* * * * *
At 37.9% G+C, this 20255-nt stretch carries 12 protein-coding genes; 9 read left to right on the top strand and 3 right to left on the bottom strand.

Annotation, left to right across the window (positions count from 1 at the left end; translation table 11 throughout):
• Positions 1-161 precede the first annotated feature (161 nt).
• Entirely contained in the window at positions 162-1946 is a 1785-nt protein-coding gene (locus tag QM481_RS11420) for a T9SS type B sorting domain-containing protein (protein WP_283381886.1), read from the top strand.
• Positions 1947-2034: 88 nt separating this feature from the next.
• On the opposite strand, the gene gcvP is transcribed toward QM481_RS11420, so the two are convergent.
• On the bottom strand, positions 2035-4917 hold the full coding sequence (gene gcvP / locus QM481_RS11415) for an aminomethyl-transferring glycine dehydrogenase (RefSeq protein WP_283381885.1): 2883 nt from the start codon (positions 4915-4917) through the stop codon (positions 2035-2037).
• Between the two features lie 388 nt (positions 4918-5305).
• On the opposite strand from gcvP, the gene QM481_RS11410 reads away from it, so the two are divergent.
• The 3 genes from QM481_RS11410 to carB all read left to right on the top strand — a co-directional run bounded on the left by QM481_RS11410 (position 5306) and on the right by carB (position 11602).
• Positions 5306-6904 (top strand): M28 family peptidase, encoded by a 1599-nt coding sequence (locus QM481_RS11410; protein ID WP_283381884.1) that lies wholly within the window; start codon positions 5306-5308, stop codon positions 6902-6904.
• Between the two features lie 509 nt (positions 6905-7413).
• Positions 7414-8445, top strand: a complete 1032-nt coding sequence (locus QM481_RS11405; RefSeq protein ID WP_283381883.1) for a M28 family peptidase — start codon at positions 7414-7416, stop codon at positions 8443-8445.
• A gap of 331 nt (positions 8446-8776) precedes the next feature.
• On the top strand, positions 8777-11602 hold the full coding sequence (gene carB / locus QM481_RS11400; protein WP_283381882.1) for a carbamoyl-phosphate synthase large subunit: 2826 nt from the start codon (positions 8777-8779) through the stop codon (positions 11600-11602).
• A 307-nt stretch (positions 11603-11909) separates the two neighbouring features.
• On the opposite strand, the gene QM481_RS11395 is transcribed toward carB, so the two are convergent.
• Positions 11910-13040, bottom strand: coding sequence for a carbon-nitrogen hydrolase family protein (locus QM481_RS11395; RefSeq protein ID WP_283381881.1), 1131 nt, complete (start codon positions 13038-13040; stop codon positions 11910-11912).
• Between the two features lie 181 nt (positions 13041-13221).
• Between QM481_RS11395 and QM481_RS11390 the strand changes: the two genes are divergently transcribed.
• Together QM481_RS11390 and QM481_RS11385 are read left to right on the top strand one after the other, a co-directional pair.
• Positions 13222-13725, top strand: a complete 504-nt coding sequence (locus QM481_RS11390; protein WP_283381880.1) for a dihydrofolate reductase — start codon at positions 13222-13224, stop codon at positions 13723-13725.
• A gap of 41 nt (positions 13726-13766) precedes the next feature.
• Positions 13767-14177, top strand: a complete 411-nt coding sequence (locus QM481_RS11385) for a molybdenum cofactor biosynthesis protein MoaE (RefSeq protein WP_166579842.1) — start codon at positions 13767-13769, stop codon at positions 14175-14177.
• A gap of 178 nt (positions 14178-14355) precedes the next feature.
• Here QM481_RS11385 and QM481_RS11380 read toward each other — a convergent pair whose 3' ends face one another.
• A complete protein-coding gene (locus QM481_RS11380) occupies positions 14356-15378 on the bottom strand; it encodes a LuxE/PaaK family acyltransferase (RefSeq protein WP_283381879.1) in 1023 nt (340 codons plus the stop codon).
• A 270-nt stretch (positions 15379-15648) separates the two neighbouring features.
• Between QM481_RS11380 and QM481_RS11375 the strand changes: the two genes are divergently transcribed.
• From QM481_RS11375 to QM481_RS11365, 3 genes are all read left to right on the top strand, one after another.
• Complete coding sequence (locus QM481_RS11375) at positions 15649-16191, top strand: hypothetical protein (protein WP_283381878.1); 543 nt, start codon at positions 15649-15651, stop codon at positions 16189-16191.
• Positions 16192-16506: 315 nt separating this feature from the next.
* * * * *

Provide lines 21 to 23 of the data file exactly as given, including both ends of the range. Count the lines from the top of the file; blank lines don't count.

• Together QM481_RS11390 and QM481_RS11385 are read left to right on the top strand one after the other, a co-directional pair.
• Positions 13222-13725, top strand: a complete 504-nt coding sequence (locus QM481_RS11390; protein WP_283381880.1) for a dihydrofolate reductase — start codon at positions 13222-13224, stop codon at positions 13723-13725.
• A gap of 41 nt (positions 13726-13766) precedes the next feature.